Sembrano’s second article carried the misleading headline: “Unesco advisory body urges ‘removal’ of Torre de Manila,” an extreme recommendation that might have been implied but not stated in the ICOMOS Resolution of November 2014. The shrill position of the some heritage advocates contrasts with the sober transmittal letter from ICOMOS president Gustavo Araoz dated January 2015 that reads as follows:
“ICOMOS calls upon all the national authorities in charge of the management, protection and conservation of the Philippines’ heritage to reinforce their commitment and to ensure, with vigor, that precedence is given to the protection and conservation of cultural heritage and to implement policies and best practices for the benefit of Rizal Monument and other such sites, and in particular to work in cooperation with ICOMOS Philippines to develop and implement conservation measures for the protection of the Rizal Monument and its setting.”
From the above, it is clear that existing heritage laws have to be revisited and amended to adjust to the changing times. Current guidelines from the National Historical Commission of the Philippines (NHCP) cover the physical integrity of the Rizal Monument and its traditional and juridical setting, and provides “for unobstructed viewing appreciation and photographic opportunities.”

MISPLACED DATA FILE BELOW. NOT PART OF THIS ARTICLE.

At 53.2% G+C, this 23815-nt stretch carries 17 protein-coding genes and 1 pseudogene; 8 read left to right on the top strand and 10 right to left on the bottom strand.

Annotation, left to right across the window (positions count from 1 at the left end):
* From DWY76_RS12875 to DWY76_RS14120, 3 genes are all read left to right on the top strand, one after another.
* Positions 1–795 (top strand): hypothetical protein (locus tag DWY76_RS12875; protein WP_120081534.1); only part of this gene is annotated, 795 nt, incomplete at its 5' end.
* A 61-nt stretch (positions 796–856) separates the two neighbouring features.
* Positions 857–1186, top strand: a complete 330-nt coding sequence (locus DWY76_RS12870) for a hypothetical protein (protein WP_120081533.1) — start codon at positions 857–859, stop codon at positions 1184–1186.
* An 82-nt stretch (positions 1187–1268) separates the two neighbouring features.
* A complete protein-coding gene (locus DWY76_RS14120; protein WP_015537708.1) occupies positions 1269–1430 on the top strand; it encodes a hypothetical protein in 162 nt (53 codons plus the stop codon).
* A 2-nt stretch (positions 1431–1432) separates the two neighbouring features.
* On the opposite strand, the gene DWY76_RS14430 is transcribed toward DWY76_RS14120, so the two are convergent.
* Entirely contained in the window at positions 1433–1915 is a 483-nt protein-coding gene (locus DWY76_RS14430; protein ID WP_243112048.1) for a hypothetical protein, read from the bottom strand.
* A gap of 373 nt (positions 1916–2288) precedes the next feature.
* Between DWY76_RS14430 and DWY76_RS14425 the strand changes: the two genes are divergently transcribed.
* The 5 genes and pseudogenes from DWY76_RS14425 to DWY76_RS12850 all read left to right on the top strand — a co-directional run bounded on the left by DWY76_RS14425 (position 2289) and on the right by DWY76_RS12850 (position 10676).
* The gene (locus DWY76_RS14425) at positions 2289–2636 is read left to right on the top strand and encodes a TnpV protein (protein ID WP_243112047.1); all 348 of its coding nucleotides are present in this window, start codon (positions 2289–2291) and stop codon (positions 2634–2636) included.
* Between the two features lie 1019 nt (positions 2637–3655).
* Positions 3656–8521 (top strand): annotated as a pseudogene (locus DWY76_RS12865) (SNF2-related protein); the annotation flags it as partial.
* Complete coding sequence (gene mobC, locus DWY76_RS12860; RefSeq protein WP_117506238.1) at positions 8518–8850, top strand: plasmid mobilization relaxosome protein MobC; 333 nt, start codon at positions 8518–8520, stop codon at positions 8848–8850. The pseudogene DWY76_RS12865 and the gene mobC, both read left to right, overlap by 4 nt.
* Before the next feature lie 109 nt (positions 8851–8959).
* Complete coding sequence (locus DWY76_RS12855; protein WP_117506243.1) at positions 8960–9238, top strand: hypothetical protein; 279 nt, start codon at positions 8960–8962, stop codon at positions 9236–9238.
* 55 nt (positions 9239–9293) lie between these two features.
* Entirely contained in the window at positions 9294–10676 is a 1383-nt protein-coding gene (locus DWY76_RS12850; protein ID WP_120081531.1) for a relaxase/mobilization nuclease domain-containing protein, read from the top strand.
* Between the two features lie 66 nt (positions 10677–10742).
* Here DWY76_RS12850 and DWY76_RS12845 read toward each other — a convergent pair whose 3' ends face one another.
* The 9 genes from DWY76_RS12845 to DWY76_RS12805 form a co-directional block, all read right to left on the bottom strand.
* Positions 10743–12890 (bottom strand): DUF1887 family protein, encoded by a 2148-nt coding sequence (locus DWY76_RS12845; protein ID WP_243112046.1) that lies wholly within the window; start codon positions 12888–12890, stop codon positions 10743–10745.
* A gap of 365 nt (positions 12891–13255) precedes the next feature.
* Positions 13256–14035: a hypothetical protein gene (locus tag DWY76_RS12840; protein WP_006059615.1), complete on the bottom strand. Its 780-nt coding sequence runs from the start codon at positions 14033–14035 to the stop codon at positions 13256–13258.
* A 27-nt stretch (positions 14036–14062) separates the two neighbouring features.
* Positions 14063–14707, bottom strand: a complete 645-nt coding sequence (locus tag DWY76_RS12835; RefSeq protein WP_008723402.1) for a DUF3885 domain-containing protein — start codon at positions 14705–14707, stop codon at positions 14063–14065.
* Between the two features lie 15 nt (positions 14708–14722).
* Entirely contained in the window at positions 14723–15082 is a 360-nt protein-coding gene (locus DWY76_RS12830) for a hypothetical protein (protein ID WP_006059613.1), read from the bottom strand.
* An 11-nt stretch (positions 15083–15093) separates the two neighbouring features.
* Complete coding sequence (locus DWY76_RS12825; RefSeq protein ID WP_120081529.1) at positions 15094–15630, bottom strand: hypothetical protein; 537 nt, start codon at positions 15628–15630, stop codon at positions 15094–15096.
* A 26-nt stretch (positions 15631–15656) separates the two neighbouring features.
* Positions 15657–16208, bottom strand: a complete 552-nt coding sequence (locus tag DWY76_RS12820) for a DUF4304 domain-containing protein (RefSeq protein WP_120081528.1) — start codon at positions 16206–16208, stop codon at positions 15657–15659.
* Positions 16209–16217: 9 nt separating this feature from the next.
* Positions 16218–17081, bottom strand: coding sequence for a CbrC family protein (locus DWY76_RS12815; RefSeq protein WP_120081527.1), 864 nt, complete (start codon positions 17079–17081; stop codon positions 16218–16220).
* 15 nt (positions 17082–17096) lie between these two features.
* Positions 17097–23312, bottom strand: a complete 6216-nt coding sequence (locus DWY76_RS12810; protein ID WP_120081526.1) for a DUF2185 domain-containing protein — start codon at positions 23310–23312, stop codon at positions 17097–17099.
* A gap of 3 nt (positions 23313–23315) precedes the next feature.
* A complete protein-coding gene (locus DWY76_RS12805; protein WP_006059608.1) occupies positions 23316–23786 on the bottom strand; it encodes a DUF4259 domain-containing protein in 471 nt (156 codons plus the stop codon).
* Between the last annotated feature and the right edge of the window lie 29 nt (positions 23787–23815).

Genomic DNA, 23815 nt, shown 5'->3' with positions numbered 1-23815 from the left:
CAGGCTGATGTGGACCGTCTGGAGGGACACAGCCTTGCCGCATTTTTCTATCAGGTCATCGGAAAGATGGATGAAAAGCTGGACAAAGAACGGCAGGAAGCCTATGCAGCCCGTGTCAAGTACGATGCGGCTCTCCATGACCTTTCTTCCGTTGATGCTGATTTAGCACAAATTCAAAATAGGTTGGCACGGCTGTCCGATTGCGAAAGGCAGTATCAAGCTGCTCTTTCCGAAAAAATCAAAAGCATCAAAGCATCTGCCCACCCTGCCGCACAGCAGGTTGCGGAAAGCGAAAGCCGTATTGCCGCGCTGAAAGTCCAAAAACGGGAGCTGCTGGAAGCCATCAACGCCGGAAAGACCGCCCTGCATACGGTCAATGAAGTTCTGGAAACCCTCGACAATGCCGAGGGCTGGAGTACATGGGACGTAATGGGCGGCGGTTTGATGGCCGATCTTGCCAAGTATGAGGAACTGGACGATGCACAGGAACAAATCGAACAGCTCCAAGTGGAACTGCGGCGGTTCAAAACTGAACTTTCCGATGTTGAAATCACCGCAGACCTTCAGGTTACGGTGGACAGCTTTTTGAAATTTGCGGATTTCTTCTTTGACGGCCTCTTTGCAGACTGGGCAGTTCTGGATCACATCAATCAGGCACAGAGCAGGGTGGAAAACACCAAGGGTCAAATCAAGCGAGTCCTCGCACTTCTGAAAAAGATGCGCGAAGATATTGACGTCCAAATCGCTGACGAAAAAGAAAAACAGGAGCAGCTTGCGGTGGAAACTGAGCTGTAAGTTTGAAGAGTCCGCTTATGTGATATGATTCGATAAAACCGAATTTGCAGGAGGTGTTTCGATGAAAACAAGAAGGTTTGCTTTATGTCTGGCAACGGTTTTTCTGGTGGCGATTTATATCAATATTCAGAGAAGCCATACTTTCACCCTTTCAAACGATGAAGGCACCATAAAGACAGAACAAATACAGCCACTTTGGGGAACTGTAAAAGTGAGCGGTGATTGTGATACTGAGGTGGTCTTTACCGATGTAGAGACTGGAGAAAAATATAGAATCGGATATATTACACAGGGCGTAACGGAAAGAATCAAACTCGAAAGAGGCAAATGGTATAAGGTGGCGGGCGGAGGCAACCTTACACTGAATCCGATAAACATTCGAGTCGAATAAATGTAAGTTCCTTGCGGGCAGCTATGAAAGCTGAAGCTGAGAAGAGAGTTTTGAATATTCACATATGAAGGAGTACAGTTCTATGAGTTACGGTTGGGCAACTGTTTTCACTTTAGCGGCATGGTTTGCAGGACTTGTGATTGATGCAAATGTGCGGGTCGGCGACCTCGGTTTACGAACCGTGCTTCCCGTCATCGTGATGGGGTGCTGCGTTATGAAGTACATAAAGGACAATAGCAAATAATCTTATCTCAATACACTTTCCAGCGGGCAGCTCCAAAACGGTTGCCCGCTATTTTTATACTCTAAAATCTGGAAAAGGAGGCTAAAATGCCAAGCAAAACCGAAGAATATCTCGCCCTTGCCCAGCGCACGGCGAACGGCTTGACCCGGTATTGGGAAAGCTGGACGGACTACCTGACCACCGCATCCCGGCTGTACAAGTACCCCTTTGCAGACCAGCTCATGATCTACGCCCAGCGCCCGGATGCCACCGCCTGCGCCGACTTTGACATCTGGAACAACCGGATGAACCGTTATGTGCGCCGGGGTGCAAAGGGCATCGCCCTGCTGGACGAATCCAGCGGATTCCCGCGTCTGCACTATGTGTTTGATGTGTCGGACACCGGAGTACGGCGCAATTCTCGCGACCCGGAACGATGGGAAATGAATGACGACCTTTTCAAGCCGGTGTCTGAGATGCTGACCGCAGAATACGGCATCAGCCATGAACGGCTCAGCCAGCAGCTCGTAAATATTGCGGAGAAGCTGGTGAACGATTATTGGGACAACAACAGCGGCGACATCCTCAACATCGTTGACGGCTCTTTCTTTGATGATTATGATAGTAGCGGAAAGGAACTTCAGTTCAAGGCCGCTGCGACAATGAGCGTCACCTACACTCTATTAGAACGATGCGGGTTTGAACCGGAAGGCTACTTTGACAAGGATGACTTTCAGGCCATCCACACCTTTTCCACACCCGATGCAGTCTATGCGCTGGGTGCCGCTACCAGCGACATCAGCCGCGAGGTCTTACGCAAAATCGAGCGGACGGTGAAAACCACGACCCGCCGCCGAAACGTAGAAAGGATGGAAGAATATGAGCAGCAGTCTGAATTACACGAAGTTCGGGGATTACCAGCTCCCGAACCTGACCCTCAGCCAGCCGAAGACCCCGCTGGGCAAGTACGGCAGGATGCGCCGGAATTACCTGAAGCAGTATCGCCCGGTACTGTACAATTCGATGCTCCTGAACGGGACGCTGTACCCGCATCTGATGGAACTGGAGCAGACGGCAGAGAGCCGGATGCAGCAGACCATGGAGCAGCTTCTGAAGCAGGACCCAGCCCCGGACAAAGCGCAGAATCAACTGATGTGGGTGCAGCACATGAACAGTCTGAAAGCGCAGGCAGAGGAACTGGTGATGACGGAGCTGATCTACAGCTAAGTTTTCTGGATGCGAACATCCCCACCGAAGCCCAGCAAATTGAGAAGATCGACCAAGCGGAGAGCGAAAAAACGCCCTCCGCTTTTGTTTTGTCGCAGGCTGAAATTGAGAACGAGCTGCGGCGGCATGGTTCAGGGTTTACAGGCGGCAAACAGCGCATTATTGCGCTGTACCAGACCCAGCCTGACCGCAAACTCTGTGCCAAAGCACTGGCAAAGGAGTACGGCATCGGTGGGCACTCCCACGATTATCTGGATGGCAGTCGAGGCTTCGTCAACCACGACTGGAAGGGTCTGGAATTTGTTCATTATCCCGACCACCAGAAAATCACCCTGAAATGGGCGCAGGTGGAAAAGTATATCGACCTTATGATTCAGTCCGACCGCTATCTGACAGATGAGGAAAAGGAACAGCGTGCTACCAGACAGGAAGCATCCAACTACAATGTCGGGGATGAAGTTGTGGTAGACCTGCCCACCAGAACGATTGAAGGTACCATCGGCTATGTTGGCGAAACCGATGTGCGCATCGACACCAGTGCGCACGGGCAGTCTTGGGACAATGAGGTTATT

Sight line should be defined
But the TDM does not obstruct the view because it is built 780 meters behind the monument and 400 m outside Rizal Park, a National Historical Landmark considered the traditional and juridical setting of the monument. If setting, sight line and visual corridors are to be protected, corresponding legislation should be enacted that cannot be applied retroactively. Sight line should also be defined and its limits clearly spelled out in amendments to current building, zoning, land use and heritage laws.
Often overlooked in the NHCP guidelines is the need for local government units to enact regulations for areas behind or around a monument, specifying what can and cannot be built, as well as height and design restrictions. Fortunately, hearings on the TDM controversy conducted in aid of legislation by both houses of Congress have resulted in amendments to the heritage law proposed by Sen. Pia Cayetano, as present laws and guidelines do not include sight line.
Not World Heritage Site